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Exiting the Phillipines: General MacArthur, "I shall return". Groupon, "We won't"


via Flickr © JeepersMedia (CC BY 2.0)

  • "Fastest growing company in history" now rapidly shrinking
  • Global 'daily deals' business getting less global by the day
  • Consumers suffer "coupon fatigue"
  • Competitors bite chunks out of Groupon's market share

Remember all the hype there used to about the world-changing impact and global importance of the "daily deal" to online and mobile consumers, and how all-powerful, influential and and rich the providers of digital 'coupons' would be?

Five and a half years ago a marketing association cited 'projections' asserting the Chicago, US-based company Groupon to be the fastest growing company in world history and that it was on track to make US$1 billion in sales faster than any other business, ever. This was assiduously reported by, amongst others, Forbes magazine and the Wall Street Journal which certainly added a gloss of establishment credibility to the PR hype.

Ah, but, times, technologies and tastes change; fashions and fads come and go  and the attraction of the daily deal is definitely on the wane.

Groupon exemplifies the daily deals sector. In its pomp, at the time the company went public in 2011, the shares were oversubscribed by 30 per cent and the company was valued at $12.7 billion. However, in its first earnings release after it floated, Groupon reported a Q4, 2011 loss of $9.8 million and then, the following March, investors were even more dismayed when the company revised downwards and reissued its 2011 figures. Investors, already twitchy, started to exhibit symptoms of paranoia.

In recent years Groupon's fortunes have been erratic and have tended to wane rather than wax. And now the  company has announced that it to cut 1,100 jobs by the end of the year - that's 10 per cent of its workforce.

Groupon is discovering that global domination is a darned site easier to dream nad drum on about about than it is to achieve with any sort of permanence and the company is steadily contracting. Once upon a time Groupon was active in 45 counties but the it has already ceased operations in Greece and Turkey and has now decided to exit seven more countries - Morocco, Panama, the Philippines, Puerto Rico, Thailand, Taiwan and Uruguay. Groupon has also ceded control of its Indian business to the venture capital outfit, Sequoia and has sold off 46 per cent of its business in South Korea. Bear in mind than 43 per cent of Groupon's sales come from outside the US.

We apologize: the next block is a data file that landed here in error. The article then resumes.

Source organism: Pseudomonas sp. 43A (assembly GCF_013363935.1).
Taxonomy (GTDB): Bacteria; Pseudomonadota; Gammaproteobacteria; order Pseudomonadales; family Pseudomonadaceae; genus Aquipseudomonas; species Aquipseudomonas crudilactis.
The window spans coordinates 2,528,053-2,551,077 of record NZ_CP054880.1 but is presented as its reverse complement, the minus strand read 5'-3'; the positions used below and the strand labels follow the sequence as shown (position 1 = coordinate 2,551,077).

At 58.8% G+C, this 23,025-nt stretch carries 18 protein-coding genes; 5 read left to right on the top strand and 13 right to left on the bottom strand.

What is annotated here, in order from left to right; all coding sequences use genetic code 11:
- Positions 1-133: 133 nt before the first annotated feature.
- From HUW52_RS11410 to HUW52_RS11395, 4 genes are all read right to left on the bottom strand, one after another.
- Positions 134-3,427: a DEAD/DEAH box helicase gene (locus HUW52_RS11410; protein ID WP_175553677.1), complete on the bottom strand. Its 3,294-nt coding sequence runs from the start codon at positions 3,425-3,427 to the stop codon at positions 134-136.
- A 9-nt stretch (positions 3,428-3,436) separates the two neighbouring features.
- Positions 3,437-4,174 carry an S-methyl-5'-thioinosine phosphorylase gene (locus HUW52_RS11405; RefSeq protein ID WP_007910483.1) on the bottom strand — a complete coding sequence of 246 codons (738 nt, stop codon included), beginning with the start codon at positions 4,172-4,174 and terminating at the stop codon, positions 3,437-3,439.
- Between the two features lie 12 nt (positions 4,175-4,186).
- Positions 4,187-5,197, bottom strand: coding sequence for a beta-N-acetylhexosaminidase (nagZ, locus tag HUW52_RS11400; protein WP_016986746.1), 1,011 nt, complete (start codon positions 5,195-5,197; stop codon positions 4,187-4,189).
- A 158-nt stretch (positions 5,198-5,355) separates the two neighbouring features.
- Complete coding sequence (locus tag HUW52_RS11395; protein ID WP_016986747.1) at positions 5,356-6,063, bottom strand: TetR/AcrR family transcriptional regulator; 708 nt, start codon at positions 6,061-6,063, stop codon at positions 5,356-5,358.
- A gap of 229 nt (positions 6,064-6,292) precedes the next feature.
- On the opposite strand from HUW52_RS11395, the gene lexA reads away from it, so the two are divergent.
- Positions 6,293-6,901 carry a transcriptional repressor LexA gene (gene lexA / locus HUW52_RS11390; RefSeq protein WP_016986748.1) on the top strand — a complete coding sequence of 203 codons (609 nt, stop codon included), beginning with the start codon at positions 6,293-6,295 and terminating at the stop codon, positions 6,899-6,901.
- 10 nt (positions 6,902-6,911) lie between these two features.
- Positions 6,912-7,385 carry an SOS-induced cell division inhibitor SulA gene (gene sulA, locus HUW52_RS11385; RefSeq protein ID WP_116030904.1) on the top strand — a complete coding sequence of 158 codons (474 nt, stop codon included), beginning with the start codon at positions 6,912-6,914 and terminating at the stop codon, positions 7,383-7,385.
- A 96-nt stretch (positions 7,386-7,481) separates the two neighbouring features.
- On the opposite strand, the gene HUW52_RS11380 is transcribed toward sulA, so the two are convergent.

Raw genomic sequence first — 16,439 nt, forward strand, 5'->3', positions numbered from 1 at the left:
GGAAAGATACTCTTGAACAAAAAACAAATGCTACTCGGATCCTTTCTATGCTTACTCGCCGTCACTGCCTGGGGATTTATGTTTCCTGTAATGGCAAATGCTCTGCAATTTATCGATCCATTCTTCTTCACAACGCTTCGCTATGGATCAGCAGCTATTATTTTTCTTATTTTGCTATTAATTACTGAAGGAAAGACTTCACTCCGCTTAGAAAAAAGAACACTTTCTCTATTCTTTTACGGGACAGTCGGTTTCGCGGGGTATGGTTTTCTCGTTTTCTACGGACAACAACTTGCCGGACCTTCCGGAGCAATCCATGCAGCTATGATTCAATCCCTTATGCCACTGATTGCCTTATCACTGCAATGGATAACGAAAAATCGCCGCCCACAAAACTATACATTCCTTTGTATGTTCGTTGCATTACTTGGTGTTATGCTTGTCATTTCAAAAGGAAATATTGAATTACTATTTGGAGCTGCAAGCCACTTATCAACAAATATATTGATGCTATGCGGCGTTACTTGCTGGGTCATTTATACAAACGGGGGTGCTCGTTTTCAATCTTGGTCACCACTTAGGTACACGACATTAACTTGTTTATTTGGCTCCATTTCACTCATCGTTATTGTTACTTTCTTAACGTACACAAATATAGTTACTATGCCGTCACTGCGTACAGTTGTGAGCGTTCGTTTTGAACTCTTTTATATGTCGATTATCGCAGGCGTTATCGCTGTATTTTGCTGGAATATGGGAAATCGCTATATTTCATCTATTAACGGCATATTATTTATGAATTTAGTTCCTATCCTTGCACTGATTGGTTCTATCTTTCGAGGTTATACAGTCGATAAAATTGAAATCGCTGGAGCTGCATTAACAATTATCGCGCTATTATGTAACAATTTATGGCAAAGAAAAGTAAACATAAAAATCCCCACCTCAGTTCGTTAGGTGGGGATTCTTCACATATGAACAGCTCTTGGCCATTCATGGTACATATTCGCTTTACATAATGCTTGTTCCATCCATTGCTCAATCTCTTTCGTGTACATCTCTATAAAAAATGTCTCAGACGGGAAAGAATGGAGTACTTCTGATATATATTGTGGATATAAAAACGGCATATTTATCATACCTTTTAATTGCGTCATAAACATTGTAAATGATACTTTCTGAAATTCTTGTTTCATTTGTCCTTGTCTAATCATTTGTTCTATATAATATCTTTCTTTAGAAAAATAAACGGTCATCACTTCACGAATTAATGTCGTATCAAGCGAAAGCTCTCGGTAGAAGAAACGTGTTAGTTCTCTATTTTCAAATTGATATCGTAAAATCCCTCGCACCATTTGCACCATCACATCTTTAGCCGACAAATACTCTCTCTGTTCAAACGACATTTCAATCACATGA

Commenting on the contraction, Groupon's COO, Rich Williams, said, "We saw that the investment required to bring our technology, tools and marketplace to every one of our 40 plus countries isn't commensurate with the return at this point." (In other words they are literally not worth the cost of Groupon being there).

Always remember, the value of your investment can go down as well as up

Mr. Williams added, "Our teams have done great work to streamline our operations in these and other areas, and our global capabilities and strong regional service centres allow us to do more with less while still providing the high level of service our customers expect and trust." This is ineffable marketspeak twaddle and if Groupon ever returns to the countries it has departed then I'm a Lancastrian. (And I am most certainly no such thing).

Naturally enough, Groupon has been trying to protect its home turf and so most of the job losses are in its overseas businesses, although some US staff will also be cut. According to a required regulatory filing with the US Securities and Exchangge Commission, the company confirms it has set aside a pre-tax charge of US$36 million to cover the costs of redundancies, restructuring and so on. Most of that impairment will hit in the current quarter and, the company concedes, will not save it any money down the line.

Groupon was launched in November 2008 and when it went to IPO it was lauded as the future and saviour of of e-commerce as it connected many millions of its subscribers with local business and merchants offering 'online coupon' discounts to consumers. Both the merchants and Groupon took a 50:50 percentage rake-off from the deals sold.

It was a novelty and Groupon's business quickly boomed but began to slacken-off after consumers suffered  "coupon fatigue"-  being bombarded with so many 'deals' emails every day that the exercise became counter-productive. And then there were the complaints about unfulfilled and even fake deals and competitors such as Amazon and eBay moved in on Groupon territory. At the end of last week, Groupon's share price had fallen 79 per cent since November 2011.

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